Basically, you layer thinly sliced potatoes with onions and then braise the whole thing in the oven with some stock. It's amazingly simple, but if you take the time of arrange the layers, can look very elegant. I chose to follow the recipe from the James Beard Foundation which has you sweat the onions first until golden, adding a some depth to the flavor. I also sprinkled in some chopped rosemary and thyme, adding another dimension of flavor.
The addition of the stock and the braising method of cooking is what sets this dish apart from a potato galette. The stock you add is absorbed by the potatoes and onions and really infuses it all with a nice shot of umami. By braising it in the oven, you get a nice gradient of texture, from the crispy browned edges to the soft, melt-in-your-mouth layers in the middle. It's so good I have to admit I ate half the dish in one sitting.
Potatoes Boulangère (adapted from the James Beard Foundation)
makes 2 servings
2 medium-large potatoes
3 tablespoons butter
1 tablespoon oil
1 medium onion
1 tablespoon chopped fresh rosemary and/or thyme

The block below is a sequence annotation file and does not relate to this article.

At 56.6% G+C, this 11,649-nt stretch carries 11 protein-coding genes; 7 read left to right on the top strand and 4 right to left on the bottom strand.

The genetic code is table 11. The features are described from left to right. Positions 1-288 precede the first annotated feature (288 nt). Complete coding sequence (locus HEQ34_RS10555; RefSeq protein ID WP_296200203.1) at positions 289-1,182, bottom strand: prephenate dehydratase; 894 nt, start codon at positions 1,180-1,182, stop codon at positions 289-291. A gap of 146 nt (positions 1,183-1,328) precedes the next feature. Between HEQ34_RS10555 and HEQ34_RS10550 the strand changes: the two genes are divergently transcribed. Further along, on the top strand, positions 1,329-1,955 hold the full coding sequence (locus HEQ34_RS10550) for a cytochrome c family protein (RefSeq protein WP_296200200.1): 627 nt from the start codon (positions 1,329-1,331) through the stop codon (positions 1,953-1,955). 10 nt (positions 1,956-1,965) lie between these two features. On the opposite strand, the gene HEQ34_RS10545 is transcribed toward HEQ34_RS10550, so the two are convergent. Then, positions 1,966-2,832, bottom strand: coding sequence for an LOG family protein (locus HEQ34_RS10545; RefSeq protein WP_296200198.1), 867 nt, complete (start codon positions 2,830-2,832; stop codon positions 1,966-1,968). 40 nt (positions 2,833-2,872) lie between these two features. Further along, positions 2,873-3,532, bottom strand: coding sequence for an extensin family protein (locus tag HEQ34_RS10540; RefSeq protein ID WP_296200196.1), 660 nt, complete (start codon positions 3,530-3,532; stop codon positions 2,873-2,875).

Salt and pepper, to taste
1 cup of chicken, beef, or vegetable stock
Preheat oven to 375ºF.
Thinly slice the onion.
Heat 2 tablespoons of the butter and the oil in a skillet and add onions. Cook until golden and soft (not brown), shaking the pan occasionally. Drain, saving the liquid.
Using a mandoline, slice the potatoes into paper-thin slices. (I left the skin on this time, but you can also peel the skin off beforehand.)
Liberally butter a 1-quart baking dish (I used a pie pan).
Put in a layer of potatoes, followed by a layer of onions. Season with the chopped herbs, salt, and pepper.
Continue to make layers of potatoes and onions, seasoning the layers, and end with a top layer of potatoes.
Pour on the liquid from the onions and the stock.
Honestly, you could just fill in all the bottom layers haphazardly and just make the top layer look all pretty, and you'd get the same effect!
Three years ago: Slow Cooker Bolognese Sauce